This morning we drive southwards to the imperial city of Meknes.  Meknes was the capital of Morocco under Sultan Moulay Ismail in the late 17th century, and has many spectacular buildings from that time.  We take a tour of the royal stables, granaries and the House of Water, which were all built for the Sultan’s 12,000 horses, as well as Moulay Ismail’s mausoleum.  We also visit the medina, including Bab el Mansour, one of the most beautiful city gates in Morocco.  From Meknes we drive to the Roman city of Volubilis, once capital of north-western Africa, to see the largest and best-preserved Roman ruins in Morocco.  Volubilis is particularly noted for its many superb mosaic floors.  After a full day’s sightseeing we end our journey in the gorgeous city of Fes.

Days 06 & 07;          April 21st & 22nd

We have two full days to explore Fes, Morocco’s oldest imperial city, considered the “Athens of Africa” for its wealth of cultural, religious and educational institutions, many of which date back to the 9th century.  We take walking tours of the fascinating medina, a UNESCO World Heritage Site, visiting the artisan’s quarters, the 14th century Koranic schools, Al Karaouine University (the oldest continuously functioning university in the world).  We also visit the Jewish quarter (mellah), visiting the 17th century synagogue, followed by a tour of the Museum of Fes.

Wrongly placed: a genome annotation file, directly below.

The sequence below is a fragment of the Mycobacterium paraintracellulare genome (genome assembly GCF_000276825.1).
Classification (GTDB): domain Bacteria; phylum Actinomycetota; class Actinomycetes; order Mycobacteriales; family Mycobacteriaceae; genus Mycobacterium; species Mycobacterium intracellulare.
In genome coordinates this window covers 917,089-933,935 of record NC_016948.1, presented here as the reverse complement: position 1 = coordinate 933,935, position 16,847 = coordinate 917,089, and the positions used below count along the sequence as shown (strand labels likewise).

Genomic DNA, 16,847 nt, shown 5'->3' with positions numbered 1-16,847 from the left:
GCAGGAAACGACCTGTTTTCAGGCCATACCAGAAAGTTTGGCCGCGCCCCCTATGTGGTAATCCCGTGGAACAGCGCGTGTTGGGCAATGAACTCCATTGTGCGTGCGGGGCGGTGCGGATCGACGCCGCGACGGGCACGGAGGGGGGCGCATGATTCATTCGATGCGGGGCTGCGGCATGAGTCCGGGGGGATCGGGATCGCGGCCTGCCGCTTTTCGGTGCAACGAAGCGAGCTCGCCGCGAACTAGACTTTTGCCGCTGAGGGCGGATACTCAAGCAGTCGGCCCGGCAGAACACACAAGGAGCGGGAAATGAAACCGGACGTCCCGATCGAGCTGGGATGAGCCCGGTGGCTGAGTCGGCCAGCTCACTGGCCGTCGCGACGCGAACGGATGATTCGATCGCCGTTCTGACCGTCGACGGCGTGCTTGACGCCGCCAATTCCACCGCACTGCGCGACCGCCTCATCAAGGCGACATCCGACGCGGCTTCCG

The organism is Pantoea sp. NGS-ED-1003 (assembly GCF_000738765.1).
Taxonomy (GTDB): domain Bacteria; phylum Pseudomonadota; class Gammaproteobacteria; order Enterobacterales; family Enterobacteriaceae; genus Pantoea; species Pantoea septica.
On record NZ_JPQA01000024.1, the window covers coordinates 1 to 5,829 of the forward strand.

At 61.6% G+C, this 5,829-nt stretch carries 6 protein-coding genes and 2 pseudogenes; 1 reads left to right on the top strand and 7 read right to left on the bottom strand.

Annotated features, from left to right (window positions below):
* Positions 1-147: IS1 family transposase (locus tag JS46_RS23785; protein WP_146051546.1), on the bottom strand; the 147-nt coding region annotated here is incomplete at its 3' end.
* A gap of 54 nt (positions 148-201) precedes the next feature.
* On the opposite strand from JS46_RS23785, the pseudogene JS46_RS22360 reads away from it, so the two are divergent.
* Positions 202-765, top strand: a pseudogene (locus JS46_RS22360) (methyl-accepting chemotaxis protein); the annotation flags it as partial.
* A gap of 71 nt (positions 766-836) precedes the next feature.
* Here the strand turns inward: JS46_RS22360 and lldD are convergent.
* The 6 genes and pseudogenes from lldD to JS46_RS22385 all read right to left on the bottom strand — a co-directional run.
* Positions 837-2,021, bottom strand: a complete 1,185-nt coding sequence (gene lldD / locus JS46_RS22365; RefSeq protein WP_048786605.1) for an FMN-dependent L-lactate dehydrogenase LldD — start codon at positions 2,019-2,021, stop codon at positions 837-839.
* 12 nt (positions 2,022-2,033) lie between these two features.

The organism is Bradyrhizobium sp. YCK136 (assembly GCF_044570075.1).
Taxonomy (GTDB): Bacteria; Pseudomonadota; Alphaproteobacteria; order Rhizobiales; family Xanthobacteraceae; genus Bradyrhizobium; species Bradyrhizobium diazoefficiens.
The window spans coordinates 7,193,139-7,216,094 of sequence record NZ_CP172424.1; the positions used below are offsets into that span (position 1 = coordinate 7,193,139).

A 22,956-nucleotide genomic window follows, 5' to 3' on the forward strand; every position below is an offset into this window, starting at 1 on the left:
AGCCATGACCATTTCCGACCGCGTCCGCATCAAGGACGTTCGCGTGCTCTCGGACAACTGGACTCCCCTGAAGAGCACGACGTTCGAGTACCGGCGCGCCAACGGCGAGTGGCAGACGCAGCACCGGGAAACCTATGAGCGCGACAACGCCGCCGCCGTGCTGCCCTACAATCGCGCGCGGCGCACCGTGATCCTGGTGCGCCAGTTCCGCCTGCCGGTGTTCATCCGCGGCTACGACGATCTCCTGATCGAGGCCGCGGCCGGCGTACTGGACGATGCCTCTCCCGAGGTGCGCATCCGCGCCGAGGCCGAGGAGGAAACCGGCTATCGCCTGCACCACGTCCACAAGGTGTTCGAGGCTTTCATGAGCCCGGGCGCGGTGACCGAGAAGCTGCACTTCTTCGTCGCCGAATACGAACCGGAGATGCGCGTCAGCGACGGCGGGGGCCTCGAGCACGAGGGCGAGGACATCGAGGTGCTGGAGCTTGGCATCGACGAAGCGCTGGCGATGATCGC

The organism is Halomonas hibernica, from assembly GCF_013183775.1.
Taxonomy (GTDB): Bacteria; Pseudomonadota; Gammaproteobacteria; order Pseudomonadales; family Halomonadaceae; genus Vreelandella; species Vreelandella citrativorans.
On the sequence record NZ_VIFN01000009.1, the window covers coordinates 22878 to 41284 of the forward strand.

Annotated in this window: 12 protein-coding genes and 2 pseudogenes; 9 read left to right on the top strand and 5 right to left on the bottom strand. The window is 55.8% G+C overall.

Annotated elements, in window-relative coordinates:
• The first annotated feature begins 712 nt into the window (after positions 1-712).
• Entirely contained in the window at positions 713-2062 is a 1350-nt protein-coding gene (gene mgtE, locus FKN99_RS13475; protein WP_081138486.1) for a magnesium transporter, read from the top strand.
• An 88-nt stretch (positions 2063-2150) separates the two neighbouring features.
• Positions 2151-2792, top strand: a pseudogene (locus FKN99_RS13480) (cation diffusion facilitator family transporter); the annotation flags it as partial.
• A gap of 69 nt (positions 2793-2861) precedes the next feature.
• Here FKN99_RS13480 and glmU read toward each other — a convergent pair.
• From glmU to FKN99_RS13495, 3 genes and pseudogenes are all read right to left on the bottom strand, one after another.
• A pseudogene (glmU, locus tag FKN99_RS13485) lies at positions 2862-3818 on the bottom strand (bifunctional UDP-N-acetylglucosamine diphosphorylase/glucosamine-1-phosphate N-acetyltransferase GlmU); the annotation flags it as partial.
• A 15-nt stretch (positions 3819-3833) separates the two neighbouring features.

Day 08;                      April 23rd  

Bidding a sad farewell to Fes, we continue our journey to the sand dunes of the northern Sahara Desert.  An early morning start takes us through Midelt with its dramatic views of the peaks of the High Atlas Mountains, and down to the town of Erfoud.  In Erfoud we transfer to 4WD vehicles for the final part of our drive into the dunes.  We are met by camels which will take us on a short ride to our camp, and to experience the glory of a desert sunset.  Tonight we sleep under the stars in a luxurious Bedouin desert camp, with comfortable tents to sleep in, and a restaurant tent, decorated in desert style, where our cooks prepare a delicious meal for us as we are entertained by local musicians.